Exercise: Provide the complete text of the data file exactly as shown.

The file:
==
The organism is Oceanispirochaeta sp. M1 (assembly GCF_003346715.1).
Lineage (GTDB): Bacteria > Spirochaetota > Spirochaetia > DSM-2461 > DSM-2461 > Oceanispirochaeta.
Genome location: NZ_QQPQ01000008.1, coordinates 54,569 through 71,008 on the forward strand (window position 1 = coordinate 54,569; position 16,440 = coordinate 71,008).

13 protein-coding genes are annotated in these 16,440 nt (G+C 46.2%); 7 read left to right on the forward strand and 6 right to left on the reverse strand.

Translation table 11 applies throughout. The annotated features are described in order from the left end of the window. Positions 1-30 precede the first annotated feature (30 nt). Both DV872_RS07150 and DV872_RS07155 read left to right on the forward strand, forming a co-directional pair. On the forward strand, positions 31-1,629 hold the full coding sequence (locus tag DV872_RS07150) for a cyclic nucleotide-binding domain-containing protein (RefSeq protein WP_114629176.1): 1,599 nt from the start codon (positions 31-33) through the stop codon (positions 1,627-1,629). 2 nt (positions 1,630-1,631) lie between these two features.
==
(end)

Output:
The organism is Oceanispirochaeta sp. M1 (assembly GCF_003346715.1).
Lineage (GTDB): Bacteria > Spirochaetota > Spirochaetia > DSM-2461 > DSM-2461 > Oceanispirochaeta.
Genome location: NZ_QQPQ01000008.1, coordinates 54,569 through 71,008 on the forward strand (window position 1 = coordinate 54,569; position 16,440 = coordinate 71,008).

13 protein-coding genes are annotated in these 16,440 nt (G+C 46.2%); 7 read left to right on the forward strand and 6 right to left on the reverse strand.

Translation table 11 applies throughout. The annotated features are described in order from the left end of the window. Positions 1-30 precede the first annotated feature (30 nt). Both DV872_RS07150 and DV872_RS07155 read left to right on the forward strand, forming a co-directional pair. On the forward strand, positions 31-1,629 hold the full coding sequence (locus tag DV872_RS07150) for a cyclic nucleotide-binding domain-containing protein (RefSeq protein WP_114629176.1): 1,599 nt from the start codon (positions 31-33) through the stop codon (positions 1,627-1,629). 2 nt (positions 1,630-1,631) lie between these two features.